year-over-year multifamily property price changes commercial property price changes

Multifamily property prices started falling in July 2022 and turned negative on a year-over-year basis in December 2022. July was the first month since December in which the rate of year-over-year price decline lessened, dropping from 19.2 percent last month to 18.0 percent this month.

Non-multifamily commercial property prices have risen year-over-year for the last two months. However, over the past 12 months, they have been up 6 times, down 4 times and effectively unchanged twice so no clear trend is visible in this data.

The average annual increase in multifamily property prices over the period shown in the chart has been 8.7 percent while that of other commercial property prices has been 6.2 percent.

Transaction volumes fall

An issue with monthly transaction volume reporting is that CoStar usually identifies additional transactions to tabulate over the next few months after the initial report. Usually the greatest number of additional transaction is found for the next month’s report. These extra transactions tend to make the month’s transaction appear relatively better when comparing to the transaction levels of the months before.

The effect of these revisions is shown in the next chart, below. The cluster of bars at the left side of the chart represent the 6 reports that have been made so far as to the volume of transactions for February 2023. The preliminary volume for February 2023 reported in March was 864 transactions. This count was revised to 994 transactions in the April report and to 1,009 transactions in the May report. The current (August) report puts the February transaction count at 1,019. The 18 percent additional transactions identified between March and August can change the assessment of how February’s transaction volume stacks up against that of any month to which it is being compared. Making comparisons based on early reports will tend to accentuate any volume decline and to attenuate any volume increase.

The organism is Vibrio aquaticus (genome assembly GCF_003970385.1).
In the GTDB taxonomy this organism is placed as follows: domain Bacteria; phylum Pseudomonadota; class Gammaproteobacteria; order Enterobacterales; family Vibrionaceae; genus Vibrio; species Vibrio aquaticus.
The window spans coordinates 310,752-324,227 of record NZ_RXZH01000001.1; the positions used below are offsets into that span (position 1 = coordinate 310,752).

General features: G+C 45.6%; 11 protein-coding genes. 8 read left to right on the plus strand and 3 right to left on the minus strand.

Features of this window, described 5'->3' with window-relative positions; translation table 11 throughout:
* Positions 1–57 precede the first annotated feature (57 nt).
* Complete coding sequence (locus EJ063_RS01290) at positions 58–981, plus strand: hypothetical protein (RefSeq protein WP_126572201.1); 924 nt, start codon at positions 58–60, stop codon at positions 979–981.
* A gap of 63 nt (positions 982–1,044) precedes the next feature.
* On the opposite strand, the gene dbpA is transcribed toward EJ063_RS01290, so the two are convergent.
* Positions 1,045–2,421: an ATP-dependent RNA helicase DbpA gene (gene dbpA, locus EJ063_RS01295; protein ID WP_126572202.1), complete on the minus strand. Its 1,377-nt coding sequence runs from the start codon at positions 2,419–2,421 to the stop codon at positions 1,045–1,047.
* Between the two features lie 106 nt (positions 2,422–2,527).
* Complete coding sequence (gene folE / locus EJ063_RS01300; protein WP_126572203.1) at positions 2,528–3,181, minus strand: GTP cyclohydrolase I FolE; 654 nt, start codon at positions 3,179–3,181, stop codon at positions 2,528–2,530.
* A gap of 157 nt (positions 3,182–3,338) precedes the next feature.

commercial property sales transaction counts

CoStar found that transaction volumes fell sharply during July. This was true both based on the count of the number of transactions, which fell to 929, and also based on the dollar volume of transactions, which fell to $6.7 billion.